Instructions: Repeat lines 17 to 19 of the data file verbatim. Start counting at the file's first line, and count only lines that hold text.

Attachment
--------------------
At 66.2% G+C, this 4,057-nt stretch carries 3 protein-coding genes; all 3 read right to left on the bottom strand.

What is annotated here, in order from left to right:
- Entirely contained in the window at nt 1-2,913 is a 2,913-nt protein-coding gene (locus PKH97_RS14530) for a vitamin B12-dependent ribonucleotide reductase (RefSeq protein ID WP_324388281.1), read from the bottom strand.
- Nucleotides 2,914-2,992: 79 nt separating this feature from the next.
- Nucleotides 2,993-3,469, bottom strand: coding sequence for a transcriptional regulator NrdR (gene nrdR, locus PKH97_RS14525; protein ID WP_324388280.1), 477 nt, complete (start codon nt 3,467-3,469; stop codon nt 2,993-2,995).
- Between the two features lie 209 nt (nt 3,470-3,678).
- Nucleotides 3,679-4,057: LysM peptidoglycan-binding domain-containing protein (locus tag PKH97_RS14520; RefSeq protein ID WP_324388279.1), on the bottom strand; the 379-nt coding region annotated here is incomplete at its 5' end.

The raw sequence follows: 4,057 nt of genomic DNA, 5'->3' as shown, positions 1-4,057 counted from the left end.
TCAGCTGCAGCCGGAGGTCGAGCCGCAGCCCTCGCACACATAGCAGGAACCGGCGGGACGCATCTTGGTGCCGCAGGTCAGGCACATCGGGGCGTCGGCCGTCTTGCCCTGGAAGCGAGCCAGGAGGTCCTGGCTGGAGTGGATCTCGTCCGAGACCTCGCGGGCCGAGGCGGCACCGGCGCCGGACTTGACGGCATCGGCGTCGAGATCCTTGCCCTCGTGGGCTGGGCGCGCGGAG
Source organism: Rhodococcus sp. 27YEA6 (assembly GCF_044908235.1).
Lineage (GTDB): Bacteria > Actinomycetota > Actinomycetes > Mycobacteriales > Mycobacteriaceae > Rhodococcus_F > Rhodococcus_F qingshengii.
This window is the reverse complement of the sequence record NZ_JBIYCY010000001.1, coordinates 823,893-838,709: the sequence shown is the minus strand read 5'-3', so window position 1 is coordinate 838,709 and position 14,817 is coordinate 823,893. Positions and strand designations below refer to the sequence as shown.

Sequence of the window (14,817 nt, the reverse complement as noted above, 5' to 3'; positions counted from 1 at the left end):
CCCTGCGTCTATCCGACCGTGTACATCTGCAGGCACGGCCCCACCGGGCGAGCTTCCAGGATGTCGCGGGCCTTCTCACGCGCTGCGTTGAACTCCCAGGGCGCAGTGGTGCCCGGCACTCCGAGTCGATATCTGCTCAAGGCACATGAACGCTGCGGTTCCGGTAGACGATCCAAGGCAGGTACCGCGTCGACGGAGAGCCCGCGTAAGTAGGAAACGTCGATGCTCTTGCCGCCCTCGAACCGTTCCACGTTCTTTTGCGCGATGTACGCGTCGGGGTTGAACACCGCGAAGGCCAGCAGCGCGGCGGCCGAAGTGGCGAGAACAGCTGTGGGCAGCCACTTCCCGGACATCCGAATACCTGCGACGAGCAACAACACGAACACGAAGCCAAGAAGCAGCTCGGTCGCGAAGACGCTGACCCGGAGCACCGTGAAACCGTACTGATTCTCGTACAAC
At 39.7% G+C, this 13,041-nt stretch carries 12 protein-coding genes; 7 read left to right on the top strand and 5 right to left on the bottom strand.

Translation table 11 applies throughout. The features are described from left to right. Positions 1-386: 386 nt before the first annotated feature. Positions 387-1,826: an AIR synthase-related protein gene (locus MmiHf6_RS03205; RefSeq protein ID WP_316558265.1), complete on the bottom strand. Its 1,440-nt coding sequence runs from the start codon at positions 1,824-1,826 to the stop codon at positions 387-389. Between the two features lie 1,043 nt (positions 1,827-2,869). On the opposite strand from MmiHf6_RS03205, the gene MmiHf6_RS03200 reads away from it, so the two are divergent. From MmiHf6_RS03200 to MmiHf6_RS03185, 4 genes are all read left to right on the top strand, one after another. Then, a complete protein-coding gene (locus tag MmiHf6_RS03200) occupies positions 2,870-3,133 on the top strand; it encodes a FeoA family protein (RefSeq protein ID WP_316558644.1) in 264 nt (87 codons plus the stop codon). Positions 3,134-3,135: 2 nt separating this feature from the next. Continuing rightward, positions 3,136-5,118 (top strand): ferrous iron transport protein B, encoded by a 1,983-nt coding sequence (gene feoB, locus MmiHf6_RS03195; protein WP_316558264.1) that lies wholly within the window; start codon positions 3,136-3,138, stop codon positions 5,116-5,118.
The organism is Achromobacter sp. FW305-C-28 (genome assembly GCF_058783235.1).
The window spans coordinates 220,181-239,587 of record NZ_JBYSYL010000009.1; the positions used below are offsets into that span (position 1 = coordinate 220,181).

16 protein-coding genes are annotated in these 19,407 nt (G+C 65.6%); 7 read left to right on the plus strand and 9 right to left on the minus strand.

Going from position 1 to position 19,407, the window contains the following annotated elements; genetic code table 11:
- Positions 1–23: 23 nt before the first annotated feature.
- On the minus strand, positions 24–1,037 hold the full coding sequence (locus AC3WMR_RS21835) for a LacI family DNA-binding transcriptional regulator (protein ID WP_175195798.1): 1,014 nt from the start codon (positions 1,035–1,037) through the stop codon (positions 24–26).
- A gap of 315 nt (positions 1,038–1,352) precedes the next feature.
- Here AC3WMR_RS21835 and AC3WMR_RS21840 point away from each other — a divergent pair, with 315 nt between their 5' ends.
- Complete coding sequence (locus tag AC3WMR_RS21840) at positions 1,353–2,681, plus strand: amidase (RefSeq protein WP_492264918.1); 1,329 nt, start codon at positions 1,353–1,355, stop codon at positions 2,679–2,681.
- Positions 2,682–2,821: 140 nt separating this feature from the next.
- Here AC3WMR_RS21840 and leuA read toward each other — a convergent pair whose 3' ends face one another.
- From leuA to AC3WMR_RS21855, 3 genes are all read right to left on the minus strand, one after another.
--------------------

The organism is Achromobacter sp. FW305-C-28 (genome assembly GCF_058783235.1).
The window spans coordinates 220,181-239,587 of record NZ_JBYSYL010000009.1; the positions used below are offsets into that span (position 1 = coordinate 220,181).

16 protein-coding genes are annotated in these 19,407 nt (G+C 65.6%); 7 read left to right on the plus strand and 9 right to left on the minus strand.